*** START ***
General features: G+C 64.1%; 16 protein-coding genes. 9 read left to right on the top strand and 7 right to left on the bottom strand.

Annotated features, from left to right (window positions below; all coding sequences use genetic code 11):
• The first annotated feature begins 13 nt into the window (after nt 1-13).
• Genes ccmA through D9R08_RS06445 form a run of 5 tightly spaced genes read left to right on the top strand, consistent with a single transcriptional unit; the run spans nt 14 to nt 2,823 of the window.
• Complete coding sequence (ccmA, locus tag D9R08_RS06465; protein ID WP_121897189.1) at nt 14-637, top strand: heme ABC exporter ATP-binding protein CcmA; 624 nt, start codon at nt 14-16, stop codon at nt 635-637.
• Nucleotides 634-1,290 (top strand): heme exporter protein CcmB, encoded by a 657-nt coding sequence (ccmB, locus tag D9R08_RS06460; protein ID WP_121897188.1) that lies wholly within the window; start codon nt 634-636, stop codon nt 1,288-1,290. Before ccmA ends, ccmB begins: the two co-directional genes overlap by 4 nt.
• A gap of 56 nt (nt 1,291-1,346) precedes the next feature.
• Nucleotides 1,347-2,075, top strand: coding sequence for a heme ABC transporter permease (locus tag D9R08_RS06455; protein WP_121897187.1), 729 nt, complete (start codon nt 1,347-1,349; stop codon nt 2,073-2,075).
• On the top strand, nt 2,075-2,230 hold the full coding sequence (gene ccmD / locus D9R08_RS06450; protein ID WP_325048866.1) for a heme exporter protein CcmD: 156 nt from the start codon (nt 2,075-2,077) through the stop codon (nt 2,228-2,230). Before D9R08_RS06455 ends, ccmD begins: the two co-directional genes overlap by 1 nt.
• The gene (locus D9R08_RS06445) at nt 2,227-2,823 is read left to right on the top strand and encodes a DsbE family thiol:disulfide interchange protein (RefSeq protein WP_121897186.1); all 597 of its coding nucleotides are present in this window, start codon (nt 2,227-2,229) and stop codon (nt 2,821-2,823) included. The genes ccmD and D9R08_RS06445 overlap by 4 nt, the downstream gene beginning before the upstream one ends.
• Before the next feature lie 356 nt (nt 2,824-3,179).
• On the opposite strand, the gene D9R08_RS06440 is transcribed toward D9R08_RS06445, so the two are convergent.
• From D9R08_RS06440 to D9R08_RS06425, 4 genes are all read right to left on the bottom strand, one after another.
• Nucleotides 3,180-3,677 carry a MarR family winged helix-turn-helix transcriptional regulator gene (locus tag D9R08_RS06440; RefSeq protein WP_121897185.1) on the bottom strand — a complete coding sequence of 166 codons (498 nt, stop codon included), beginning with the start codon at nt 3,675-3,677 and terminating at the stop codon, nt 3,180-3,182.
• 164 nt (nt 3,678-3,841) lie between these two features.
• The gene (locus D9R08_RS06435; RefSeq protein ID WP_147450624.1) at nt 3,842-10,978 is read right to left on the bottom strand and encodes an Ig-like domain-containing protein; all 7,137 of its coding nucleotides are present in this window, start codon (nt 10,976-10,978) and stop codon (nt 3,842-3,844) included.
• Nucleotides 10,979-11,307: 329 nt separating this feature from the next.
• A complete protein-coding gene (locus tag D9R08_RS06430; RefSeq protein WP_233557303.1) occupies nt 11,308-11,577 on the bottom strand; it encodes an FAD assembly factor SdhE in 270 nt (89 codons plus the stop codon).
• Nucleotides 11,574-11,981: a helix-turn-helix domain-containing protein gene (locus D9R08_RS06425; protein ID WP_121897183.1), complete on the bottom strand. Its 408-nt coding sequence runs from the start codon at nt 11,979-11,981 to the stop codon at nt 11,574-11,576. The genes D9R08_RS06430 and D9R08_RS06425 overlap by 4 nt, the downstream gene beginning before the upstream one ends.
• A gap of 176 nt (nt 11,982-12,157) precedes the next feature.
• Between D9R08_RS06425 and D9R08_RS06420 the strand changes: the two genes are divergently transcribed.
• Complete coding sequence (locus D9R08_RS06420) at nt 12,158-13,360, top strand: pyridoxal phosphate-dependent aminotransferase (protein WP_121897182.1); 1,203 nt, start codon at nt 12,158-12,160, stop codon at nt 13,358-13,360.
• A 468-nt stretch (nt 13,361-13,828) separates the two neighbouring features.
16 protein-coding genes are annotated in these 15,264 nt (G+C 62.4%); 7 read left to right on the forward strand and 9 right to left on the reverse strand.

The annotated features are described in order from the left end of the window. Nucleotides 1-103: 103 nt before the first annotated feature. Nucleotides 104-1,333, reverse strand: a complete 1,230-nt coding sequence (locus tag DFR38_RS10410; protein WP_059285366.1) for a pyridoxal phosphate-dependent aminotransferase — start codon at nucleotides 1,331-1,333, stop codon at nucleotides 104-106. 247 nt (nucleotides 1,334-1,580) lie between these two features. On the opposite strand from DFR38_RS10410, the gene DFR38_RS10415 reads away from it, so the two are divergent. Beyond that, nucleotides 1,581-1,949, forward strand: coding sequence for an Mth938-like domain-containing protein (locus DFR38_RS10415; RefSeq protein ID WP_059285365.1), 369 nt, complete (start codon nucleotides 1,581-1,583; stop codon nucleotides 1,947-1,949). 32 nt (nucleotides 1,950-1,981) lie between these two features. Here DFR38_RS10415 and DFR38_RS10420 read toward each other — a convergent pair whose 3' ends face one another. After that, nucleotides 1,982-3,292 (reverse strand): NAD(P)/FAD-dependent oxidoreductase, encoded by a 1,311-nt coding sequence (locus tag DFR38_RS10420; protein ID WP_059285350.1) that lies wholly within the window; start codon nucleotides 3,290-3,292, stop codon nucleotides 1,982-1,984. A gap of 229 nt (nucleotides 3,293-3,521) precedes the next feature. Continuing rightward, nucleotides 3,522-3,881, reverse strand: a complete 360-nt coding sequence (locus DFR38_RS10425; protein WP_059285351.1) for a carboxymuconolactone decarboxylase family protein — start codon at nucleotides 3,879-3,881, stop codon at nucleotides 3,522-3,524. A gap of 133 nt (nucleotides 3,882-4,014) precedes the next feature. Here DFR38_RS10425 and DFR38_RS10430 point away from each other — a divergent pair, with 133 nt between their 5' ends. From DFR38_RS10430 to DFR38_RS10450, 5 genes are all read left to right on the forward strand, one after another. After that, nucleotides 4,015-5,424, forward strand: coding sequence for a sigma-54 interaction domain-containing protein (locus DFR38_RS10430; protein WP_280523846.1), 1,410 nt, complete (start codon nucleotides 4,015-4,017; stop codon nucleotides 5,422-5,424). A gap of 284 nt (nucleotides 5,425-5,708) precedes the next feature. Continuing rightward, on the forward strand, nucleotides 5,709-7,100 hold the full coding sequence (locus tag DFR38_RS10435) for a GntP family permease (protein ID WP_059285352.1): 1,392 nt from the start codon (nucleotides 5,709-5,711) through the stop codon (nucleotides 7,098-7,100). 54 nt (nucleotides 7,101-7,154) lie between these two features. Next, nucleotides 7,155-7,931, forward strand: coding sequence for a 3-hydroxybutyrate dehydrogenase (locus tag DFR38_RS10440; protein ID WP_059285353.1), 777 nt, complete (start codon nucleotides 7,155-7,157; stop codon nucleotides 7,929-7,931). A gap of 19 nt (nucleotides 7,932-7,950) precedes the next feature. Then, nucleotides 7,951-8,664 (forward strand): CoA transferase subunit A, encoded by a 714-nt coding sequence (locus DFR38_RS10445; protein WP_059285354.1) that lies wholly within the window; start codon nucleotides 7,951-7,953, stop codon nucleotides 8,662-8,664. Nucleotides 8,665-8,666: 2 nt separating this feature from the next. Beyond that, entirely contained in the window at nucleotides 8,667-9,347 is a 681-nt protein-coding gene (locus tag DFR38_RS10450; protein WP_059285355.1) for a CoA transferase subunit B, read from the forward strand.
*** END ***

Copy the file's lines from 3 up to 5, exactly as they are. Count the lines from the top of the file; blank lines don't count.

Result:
• The first annotated feature begins 13 nt into the window (after nt 1-13).
• Genes ccmA through D9R08_RS06445 form a run of 5 tightly spaced genes read left to right on the top strand, consistent with a single transcriptional unit; the run spans nt 14 to nt 2,823 of the window.
• Complete coding sequence (ccmA, locus tag D9R08_RS06465; protein ID WP_121897189.1) at nt 14-637, top strand: heme ABC exporter ATP-binding protein CcmA; 624 nt, start codon at nt 14-16, stop codon at nt 635-637.